Difficulty in Urinating
Very little pee?
One day you wake up to find your precious baby girl squatting for a long time and no pee is coming out. You approach her only to find her back arched, and her tummy tender. Is it just UTI?
Problems of the lower urinary system of pets could manifest as:
- Painful or difficult urination (dysuria)
- Frequent urination (poikalluria)
- Slow and painful urination (stranguria)
Either of the three indicates a problem not only in the urinary system, but also of the sex organs. Observing your pet while urinating and if possible, measuring in mL, the amount of urine expelled may clarify the problem. Take photographs and videos, and show to your vet.
Irritation or inflammation of the bladder (pantog) or urethra lining (the small but long tube that drains pee from the bladder and out of the body) causes painful urination. Diseases of your pet’s vagina or prostate may also involve the urethra, producing the same symptoms. One of the leading causes of painful and difficult urination is blockage or obstruction by stones.
Urinary tract infection, or UTI, almost always occurs as a complication of other main problems.
Infection – bacteria
Stones – either in bladder, urethra, or both
Cancer – for old pets only
Trauma – the bladder ruptures from vehicular accident and causes internal bleeding
Inflammation – prostate problem in males, Feline Idiopathic Cystitis in cats
Nerve problem – when all other above causes had been ruled out by your vet
WHY YOU NEED TO BRING YOUR PET TO THE VET
If you think your pet can not pee and shows sign s of extreme pain (screams or hisses when touched), do not attempt any first aid. Bring your pet immediately to your nearest vet as this could be a surgical emergency.
From my experience, if pet parents can not afford an emergency surgery, a procedure is performed to “flush” the little stones from the urethra to the bladder. This may buy you some time, but it is not recommended for the second time of obstruction. Stones are like sandpaper which scratches the insides of your pet’s urinary tract, causing blood to pass along the pee during the early stages of stone formation. This is not an overnight phenomenon. It takes months to form large stones and many sediments (small stones or crystals that look like sand).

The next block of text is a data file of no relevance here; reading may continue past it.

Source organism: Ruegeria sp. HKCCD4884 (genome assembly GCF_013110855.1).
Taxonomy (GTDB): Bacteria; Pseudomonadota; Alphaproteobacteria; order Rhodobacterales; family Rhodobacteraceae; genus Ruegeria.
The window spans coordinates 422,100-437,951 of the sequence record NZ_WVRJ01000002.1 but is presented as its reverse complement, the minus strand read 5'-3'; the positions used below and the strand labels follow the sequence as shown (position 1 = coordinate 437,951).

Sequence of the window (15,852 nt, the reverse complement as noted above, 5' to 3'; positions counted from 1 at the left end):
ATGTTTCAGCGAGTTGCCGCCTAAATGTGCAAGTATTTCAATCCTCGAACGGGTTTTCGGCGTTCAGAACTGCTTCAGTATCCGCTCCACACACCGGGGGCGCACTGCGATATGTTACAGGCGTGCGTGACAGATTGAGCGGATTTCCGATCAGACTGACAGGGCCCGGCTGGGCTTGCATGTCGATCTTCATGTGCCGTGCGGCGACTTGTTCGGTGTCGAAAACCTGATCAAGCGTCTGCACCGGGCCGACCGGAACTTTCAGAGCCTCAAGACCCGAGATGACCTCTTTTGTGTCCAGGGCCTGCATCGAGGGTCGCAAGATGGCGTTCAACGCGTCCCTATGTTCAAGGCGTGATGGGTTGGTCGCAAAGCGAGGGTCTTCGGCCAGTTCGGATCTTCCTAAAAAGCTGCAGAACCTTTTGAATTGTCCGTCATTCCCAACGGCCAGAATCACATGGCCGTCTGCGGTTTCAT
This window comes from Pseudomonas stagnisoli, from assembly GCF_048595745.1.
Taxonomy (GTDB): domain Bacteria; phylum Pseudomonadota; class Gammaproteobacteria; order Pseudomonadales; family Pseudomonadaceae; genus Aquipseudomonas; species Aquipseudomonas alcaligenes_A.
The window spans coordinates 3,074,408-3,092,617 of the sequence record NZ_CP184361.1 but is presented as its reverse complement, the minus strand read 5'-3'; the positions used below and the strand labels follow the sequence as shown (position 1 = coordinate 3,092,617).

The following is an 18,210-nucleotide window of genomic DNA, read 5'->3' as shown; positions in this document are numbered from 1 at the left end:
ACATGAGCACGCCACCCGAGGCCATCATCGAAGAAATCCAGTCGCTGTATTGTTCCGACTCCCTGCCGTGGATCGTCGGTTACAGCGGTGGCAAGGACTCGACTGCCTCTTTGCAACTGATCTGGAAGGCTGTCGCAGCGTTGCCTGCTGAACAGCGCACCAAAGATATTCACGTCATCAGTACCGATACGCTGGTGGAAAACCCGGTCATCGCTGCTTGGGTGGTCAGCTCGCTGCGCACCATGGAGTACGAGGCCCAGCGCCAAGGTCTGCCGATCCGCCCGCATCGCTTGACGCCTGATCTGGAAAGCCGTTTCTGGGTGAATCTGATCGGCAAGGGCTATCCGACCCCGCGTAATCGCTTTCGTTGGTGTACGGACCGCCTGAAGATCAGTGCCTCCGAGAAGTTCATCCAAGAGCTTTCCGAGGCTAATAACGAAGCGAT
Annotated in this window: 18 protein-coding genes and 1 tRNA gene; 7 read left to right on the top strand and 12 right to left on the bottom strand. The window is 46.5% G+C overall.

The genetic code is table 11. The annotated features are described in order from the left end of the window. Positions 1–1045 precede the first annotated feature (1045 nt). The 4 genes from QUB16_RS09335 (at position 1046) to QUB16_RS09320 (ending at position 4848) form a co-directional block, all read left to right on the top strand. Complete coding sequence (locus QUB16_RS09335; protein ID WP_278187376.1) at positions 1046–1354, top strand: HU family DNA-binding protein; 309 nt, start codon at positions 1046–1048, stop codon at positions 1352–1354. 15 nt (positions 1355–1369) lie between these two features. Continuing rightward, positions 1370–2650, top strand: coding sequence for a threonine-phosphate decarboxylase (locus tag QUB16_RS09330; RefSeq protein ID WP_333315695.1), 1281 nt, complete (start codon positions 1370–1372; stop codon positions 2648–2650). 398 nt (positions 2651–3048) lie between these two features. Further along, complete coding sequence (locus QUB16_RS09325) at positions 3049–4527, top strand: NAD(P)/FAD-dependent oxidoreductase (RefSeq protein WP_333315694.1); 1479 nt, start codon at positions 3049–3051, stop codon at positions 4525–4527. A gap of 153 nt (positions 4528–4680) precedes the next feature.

However, if this is just a “today problem”, try to observe your pet for 24 hours and see if the symptom returns.
When your vet diagnoses your pet to have stones but no problem in peeing, you may avoid the costly and risky surgery. To dissolve the stones or crystals inside your pet’s urinary system, you must feed it with prescription diet dog or cat food for at least 6 months. Urinalysis may be required every month, until your pet is cleared.
Your vet may also recommend a basic blood workup to screen your pet from other underlying diseases.
WHEN YOU CAN’T FIND A VET AT THIS TIME
It will take half a year or more to dissolve your pet’s stones. But it only takes a minute to decide on how to prevent it.
Selecting the right diet is essential in its prevention. The culprit is mostly excessive salt and calcium as preservatives in the commercial diet.
For dogs, I always recommend Vitality dog food and Holistic dog food if there are budget considerations. If you can afford more for your canine, Royal Canin and Hill’s Prescription Diet are also good options
For cats, Royal Canin, Hill’s Prescription Diet, Monge, and Orijen are best.
Alternatively, creating a home made diet for your pet is encouraged. If you feed twice a day, giving the commercial pet food in the morning is okay, while giving the home made meal at night is ideal. Adjust depending on your pet’s wishes. Avoid overfeeding, especially in indoor pets.
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